TII reply to M7 crashes query ‘akin to dog ate my homework’ – Limerick TD

Donal O'Regan

Reporter:

Donal O'Regan

The M7 motorway was closed on February 20 following a three car collision near the Tipperary Road turn-off   Picture: Press 22

The M7 motorway was closed on February 20 following a three car collision near the Tipperary Road turn-off Picture: Press 22

TRANSPORT Infrastructure Ireland (TII) cited a “high incidence of hail showers” as the reason for a number of collisions on the Limerick to Roscrea section of the M7 Motorway.

Deputy Niall Collins, who tabled a Dail question on the matter, said the “TII response was akin to the dog ate my homework” excuse.

Deputy Collins originally asked Minister for Transport Shane Ross for the number of accidents on that stretch of the M7 over the past four years; the cause of each accident; the actions being taken by TII to avert further reoccurrence and if he would make a statement. Minister Ross referred the question to TII for direct reply. 

The Fianna Fail TD said he raised the matter due to constituents expressing concerns about the number of accidents on it.

“There have been a number of tragic fatalities and collisions. There were accidents three mornings in a row in February. Motorways should be the safest of all roads but for some reason this isn’t. People are wondering why is this particular stretch having so many accidents,” said Deputy Collins.

“There is an issue with aquaplaning. I am not an engineer – this is an observation – but there are parts of that road where the water just sits on it.  It doesn’t move. All Limerick people when travelling to Dublin use that road. It is a significant issue of public concern for me and people have raised it with me,” he continued.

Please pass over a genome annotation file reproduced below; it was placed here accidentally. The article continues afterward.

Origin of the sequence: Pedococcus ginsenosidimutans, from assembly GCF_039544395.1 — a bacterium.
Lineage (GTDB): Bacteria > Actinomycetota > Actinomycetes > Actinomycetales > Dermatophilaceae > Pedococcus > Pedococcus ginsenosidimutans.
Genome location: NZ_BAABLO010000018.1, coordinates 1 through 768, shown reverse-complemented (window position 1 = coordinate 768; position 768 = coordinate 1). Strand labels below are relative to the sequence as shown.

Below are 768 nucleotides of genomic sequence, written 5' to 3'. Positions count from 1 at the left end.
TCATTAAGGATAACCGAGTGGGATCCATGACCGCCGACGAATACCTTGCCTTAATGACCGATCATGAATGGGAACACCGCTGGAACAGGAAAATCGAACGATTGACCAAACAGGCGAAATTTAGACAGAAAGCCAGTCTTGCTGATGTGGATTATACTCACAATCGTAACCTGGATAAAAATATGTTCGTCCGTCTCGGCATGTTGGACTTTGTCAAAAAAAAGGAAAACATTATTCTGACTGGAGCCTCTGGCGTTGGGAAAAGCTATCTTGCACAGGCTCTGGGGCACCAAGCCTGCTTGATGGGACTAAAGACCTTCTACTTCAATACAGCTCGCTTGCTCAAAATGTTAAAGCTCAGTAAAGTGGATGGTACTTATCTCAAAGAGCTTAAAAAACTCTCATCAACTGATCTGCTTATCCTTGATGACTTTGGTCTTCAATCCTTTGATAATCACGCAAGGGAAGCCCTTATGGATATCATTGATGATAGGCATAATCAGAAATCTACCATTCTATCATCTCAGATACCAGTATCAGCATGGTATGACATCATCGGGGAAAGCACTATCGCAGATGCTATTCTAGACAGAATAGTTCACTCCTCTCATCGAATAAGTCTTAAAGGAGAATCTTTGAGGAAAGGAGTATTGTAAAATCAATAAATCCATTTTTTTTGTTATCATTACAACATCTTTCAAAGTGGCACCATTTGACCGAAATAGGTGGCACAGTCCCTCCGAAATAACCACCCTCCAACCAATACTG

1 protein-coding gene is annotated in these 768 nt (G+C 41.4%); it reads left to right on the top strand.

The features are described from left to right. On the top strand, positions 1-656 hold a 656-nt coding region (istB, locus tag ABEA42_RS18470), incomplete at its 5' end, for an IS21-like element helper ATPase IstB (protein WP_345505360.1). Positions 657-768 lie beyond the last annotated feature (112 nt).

The TII response said a number of collisions have occurred between Roscrea and Birdhill in recent months during periods of hail showers.

“The skid resistance on the road surface is not a factor in these collisions. The M7 in County Tipperary appears to have a high incidence of hail showers which, due to their sudden and localised nature, cannot be mitigated against through advance treatment by salt spreading. TII is currently engaged with Met Eireann who are studying our records of the collisions due to hailstones and are comparing the data with their records of the prevailing meteorological conditions.

“The objective is to identify a means of providing prior alerts to road users of hail events, within the limitations of accuracy of regionalised weather forecasts. TII is also actively addressing the matter in consultation with An Garda Siochana and the Road Safety Authority,” reads part of the reply. 

Deputy Collins said simply blaming weather events “isn’t good enough. They are just blaming it on random weather events on a particular stretch of the road and this gives me huge cause for concern. I think they need to go back and look at the fundamental design of the road in that section.

The response is akin to the ‘dog ate my homework’,” he added.